Aaron Brazell is a Baltimore, MD-based WordPress developer, a co-founder at WP Engine, WordPress core contributor and author. He wrote the book WordPress Bible and has been publishing on the web since 2000. You can follow him on Twitter, on his personal blog and view his photography at The Aperture Filter.

37 thoughts on “WordPress Custom Fields Contest

  1. This is a little emberassing, but do you have a link to a WP page that has additional information on Custom Fields? I have no idea what you’re talking about but would love to participate!

  2. Awesome! I’ve been wanting to learn more about custom fields for a while, and I’ve been wanting to re-design my blog too. So this is the perfect incentive to start working on that! Thanks for making this contest. :)

  3. Custom fields are a very useful WP feature.

    I use custom fields for posting code snippets. I can throw anything in a custom field, html for example, without having to escape it. Then I use an enzyme for displaying the highlighted code in the content of the post.

    Custom fields allow me to encapsulate additional content without making a mess of the post content. Enzymes make it easy to transclude that content at display time, where I want it to appear in that post.

    But there is one thing I dislike: the interface. WP 2.1 is much better than 2.0 in this respect, very smooth the ajax thing, but I’d like to have more space for editing them (kind of tricky to edit anyting using only three lines). If they were inside tabs, they’ll eat up much less space as a whole, too.

  4. Hey Aaron, Just wondering if the results of the contest will be known soon? I’ve been looking forward to seeing what has been created since you announced the contest.

  5. Totally my fault here. Too much travel. Too many weddings. Too much stuff happening and I let it slide. My fault.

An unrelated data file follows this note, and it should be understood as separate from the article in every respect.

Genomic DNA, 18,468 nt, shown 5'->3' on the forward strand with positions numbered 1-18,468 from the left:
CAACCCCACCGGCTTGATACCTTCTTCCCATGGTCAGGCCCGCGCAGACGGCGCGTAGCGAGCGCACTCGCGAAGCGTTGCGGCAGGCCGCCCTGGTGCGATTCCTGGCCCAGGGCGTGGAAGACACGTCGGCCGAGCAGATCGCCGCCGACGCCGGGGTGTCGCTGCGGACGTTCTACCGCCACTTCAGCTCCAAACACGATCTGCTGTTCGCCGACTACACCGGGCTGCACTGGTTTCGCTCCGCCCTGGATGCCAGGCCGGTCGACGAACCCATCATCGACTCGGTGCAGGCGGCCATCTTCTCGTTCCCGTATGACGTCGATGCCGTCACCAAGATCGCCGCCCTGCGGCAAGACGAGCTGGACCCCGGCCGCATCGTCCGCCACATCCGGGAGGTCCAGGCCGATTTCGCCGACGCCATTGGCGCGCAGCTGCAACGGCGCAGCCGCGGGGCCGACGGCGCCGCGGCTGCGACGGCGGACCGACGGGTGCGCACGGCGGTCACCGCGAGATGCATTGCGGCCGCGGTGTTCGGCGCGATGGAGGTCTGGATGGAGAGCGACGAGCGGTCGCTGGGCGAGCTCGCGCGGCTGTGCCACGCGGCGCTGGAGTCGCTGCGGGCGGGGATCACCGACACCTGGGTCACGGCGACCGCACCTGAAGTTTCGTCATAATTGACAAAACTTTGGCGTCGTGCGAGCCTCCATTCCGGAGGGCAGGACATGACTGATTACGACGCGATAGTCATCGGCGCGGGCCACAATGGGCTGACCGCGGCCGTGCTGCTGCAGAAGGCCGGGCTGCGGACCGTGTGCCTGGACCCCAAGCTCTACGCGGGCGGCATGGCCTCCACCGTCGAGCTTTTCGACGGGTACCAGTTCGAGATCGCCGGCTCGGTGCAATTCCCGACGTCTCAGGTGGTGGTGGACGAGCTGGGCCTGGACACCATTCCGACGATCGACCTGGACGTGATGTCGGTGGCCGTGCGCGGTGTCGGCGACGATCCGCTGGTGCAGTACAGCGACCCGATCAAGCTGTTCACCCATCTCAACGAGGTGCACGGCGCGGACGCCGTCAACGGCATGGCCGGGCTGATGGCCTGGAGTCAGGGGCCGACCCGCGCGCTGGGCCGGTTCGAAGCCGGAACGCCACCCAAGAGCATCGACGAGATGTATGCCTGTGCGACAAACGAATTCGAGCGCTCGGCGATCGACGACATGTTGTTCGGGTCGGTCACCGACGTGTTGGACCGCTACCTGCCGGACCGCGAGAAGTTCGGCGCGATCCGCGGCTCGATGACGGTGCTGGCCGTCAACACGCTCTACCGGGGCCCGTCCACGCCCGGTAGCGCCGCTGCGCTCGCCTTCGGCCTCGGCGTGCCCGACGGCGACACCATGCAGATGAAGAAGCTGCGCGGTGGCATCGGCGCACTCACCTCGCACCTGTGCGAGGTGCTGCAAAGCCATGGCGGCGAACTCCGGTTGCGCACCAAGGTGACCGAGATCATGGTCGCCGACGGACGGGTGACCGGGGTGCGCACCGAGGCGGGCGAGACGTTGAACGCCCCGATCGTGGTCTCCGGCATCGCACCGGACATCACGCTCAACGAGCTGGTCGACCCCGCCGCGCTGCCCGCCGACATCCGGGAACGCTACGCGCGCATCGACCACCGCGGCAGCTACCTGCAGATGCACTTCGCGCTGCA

I’ve forwarded the entries to the judges and hope to hear back soon.

  6. Hmm.. I am using WP to list projects and custom fields give me the functionality to add aditional info about a project, eg, Project Type, End Date, Manager, etc.. to use them I came up writing a plugin that enables me to search for a project using the info within the custom fields..

    You can try the plugin: http://kamvajag.lv/programming/custom-search/

  7. I am excited to see what the developers have come up with. Perhaps they could list the plugins here, even if the contest results haven’t been tabulated.

  8. Dave and all-

    I apologize for not updating things. The truth is there were several problems.

    1) There really were not a critical mass of entrants.
    2) Only one judge ended up being available to make a decision in the end.

    At the end of the day, despite trying to make this competition worth it to the community, I have to recognize that there were some great entries but the situation demands that the competition be cancelled without a winner. Props to those that did enter and I’ll take the blame for it not working out. MAybe a good idea at the wrong time.

  9. Yeah, this would be a great idea to try again.

    You could have Mark J. as one of the judges too. There are plenty of WP hackers out there that should be able to help out. Chris Davis to be another in the list.

    Aaron, give this another try please!

  10. i worked on the organization of an architectural contest, aimed to young professionals and backed up by the government. Today, the jury decided that none of the entries was worth winning, none of them filled the jury’s expectations. But, since it wasn’t defined on the contest convocation it couldn’t be declared as desert. So, the jury HAD to select and award the as stated on the convocation, respecting the time wasted by people who submitted their entries.